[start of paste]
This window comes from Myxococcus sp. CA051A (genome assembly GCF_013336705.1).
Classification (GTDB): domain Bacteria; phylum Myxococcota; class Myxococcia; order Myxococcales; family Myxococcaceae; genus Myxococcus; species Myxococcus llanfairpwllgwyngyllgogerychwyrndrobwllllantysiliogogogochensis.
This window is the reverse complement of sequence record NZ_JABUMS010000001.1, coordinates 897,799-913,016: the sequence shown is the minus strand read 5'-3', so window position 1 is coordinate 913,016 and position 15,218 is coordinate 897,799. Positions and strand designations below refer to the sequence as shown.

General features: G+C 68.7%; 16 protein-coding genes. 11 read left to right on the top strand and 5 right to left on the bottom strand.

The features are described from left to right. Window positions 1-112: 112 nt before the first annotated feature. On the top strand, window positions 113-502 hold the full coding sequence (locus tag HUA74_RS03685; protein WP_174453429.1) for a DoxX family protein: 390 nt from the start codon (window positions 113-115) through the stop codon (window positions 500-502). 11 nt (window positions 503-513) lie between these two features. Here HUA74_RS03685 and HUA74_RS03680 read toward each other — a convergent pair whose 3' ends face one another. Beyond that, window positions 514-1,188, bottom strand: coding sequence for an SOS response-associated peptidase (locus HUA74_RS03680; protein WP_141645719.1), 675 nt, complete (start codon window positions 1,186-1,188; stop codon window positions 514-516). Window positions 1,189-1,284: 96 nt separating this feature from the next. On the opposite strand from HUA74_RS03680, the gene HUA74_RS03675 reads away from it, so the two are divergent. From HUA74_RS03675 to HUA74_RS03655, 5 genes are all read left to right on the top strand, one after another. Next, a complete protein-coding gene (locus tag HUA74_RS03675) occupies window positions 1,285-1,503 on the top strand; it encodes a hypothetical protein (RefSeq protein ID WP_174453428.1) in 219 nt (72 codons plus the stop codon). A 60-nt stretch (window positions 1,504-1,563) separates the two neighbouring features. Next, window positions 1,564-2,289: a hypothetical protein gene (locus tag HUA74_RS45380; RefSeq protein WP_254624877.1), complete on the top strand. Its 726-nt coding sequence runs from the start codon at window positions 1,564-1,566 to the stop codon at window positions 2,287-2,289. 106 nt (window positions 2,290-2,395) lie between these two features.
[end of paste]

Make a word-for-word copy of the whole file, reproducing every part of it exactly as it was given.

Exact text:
This window comes from Myxococcus sp. CA051A (genome assembly GCF_013336705.1).
Classification (GTDB): domain Bacteria; phylum Myxococcota; class Myxococcia; order Myxococcales; family Myxococcaceae; genus Myxococcus; species Myxococcus llanfairpwllgwyngyllgogerychwyrndrobwllllantysiliogogogochensis.
This window is the reverse complement of sequence record NZ_JABUMS010000001.1, coordinates 897,799-913,016: the sequence shown is the minus strand read 5'-3', so window position 1 is coordinate 913,016 and position 15,218 is coordinate 897,799. Positions and strand designations below refer to the sequence as shown.

General features: G+C 68.7%; 16 protein-coding genes. 11 read left to right on the top strand and 5 right to left on the bottom strand.

The features are described from left to right. Window positions 1-112: 112 nt before the first annotated feature. On the top strand, window positions 113-502 hold the full coding sequence (locus tag HUA74_RS03685; protein WP_174453429.1) for a DoxX family protein: 390 nt from the start codon (window positions 113-115) through the stop codon (window positions 500-502). 11 nt (window positions 503-513) lie between these two features. Here HUA74_RS03685 and HUA74_RS03680 read toward each other — a convergent pair whose 3' ends face one another. Beyond that, window positions 514-1,188, bottom strand: coding sequence for an SOS response-associated peptidase (locus HUA74_RS03680; protein WP_141645719.1), 675 nt, complete (start codon window positions 1,186-1,188; stop codon window positions 514-516). Window positions 1,189-1,284: 96 nt separating this feature from the next. On the opposite strand from HUA74_RS03680, the gene HUA74_RS03675 reads away from it, so the two are divergent. From HUA74_RS03675 to HUA74_RS03655, 5 genes are all read left to right on the top strand, one after another. Next, a complete protein-coding gene (locus tag HUA74_RS03675) occupies window positions 1,285-1,503 on the top strand; it encodes a hypothetical protein (RefSeq protein ID WP_174453428.1) in 219 nt (72 codons plus the stop codon). A 60-nt stretch (window positions 1,504-1,563) separates the two neighbouring features. Next, window positions 1,564-2,289: a hypothetical protein gene (locus tag HUA74_RS45380; RefSeq protein WP_254624877.1), complete on the top strand. Its 726-nt coding sequence runs from the start codon at window positions 1,564-1,566 to the stop codon at window positions 2,287-2,289. 106 nt (window positions 2,290-2,395) lie between these two features.